Introduction to Generalized Anxiety Disorder
Did you know that Generalized Anxiety Disorder (GAD) affects approximately 3.1% of the US population each year? In fact, Generalized Anxiety Disorder is one of the 6 most common types of anxiety disorders.
When discussing Anxiety, a high percentage of people falsely believe that GAD is not a serious disorder, because everyone faces anxiety in high stress situations. For example, students feel high stress levels daily between projects and exams; and adults feel high stress levels when worrying about how they will provide for their family and attending job interviews. Essentially, most people relate anxiety disorders to a normal concern or worry over high stress situations.
GAD, on the other hand, is commonly described as an excessive worry over a timeframe of at least 6 months that occurs in more days than not, not solely in specific high stress situations. Someone suffering from GAD faces intense levels of worrying that interferes with their normal lives. Someone with GAD may face uncontrollable amounts of fear and panic over simple day to day activities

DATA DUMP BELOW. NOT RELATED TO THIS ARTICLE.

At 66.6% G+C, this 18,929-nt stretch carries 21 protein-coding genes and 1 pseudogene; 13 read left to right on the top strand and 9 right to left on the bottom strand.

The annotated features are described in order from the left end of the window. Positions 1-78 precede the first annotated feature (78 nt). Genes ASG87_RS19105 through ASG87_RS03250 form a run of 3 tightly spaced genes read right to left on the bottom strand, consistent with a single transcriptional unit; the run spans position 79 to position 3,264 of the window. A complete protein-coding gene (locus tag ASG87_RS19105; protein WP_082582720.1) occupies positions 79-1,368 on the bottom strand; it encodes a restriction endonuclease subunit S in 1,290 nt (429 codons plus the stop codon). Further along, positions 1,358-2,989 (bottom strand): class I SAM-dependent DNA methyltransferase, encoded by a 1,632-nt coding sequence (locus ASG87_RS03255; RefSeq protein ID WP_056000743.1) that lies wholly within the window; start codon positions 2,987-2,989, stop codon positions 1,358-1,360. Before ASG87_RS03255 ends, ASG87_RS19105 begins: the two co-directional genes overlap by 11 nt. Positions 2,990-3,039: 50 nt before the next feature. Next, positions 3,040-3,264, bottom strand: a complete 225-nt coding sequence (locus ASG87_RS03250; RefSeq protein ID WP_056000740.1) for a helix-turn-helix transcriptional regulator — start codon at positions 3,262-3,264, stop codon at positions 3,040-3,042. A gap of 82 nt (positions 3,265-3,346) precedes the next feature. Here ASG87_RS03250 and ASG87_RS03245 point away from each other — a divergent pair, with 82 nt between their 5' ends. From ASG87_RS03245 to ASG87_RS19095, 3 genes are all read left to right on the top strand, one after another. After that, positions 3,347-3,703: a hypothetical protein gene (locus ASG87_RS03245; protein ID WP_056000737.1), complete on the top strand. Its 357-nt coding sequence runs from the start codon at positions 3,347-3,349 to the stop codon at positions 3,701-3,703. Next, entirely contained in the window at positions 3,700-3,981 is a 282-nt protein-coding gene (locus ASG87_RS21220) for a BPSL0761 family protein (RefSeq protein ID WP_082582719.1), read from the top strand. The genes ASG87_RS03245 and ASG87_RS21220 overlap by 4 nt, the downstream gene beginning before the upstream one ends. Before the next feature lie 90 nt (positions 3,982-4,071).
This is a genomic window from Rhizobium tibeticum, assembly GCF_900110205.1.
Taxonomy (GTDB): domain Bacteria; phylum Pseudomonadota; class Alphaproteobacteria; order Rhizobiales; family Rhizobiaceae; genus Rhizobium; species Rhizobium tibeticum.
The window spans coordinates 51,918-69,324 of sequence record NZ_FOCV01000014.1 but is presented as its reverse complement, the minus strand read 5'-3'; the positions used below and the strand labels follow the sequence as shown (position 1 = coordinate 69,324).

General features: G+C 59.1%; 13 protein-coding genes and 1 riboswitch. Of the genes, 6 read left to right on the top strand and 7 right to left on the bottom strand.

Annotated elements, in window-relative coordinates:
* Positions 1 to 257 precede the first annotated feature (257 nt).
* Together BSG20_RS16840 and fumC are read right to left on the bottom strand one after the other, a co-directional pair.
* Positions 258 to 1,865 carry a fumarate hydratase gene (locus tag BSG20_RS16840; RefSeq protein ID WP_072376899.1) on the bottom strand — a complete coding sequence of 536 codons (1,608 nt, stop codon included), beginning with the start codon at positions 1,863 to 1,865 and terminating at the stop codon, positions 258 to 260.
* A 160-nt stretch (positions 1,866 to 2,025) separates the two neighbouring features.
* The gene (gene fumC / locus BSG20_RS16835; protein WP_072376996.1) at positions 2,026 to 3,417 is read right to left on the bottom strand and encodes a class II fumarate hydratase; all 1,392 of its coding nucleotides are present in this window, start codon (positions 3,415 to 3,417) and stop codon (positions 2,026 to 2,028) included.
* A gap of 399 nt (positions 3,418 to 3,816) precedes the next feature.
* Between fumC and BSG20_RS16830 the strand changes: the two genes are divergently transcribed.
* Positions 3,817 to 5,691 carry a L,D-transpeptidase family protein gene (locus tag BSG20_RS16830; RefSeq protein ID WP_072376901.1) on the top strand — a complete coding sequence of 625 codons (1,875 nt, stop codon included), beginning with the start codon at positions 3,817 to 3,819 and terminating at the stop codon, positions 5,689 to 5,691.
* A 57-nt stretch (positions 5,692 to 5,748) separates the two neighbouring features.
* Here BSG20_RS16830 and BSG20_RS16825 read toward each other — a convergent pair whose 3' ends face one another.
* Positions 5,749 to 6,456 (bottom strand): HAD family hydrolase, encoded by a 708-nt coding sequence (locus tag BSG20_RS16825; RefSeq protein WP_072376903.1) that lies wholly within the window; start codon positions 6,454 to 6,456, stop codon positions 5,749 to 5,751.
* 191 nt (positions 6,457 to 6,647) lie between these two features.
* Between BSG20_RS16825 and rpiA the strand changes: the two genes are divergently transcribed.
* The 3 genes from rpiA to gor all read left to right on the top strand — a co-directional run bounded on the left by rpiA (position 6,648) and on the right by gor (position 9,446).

Although there is no specifically attributable cause of GAD, there may be a combination of factors that are involved. People with higher risk of developing GAD commonly have changes in brain functioning associated with GAD, a history of mental illness in their family, and/or major life changes. This disorder usually is characterized by a gradual onset over time and most people who suffer from it do not know when it began. However, many people can recognize that their tendency to worry has occurred for a long time. GAD is also more prevalent in women than men and on average develops around the age of 30; however, it can arise in any age group.
Common Warning Signs / Symptoms
- Being a perfectionist.
- Always asking “What If?”
- Feeling insecure in oneself.
- Requiring reassurance or approval.
- Feeling anxious over different events or activities.
- Having difficulty stopping to worry.
- Difficulty concentrating due to anxious thoughts.
- Difficulty sleeping due to anxious thoughts.
- Feeling constantly tired due to anxious thoughts.
- Muscle tension (commonly in back, neck and jaw)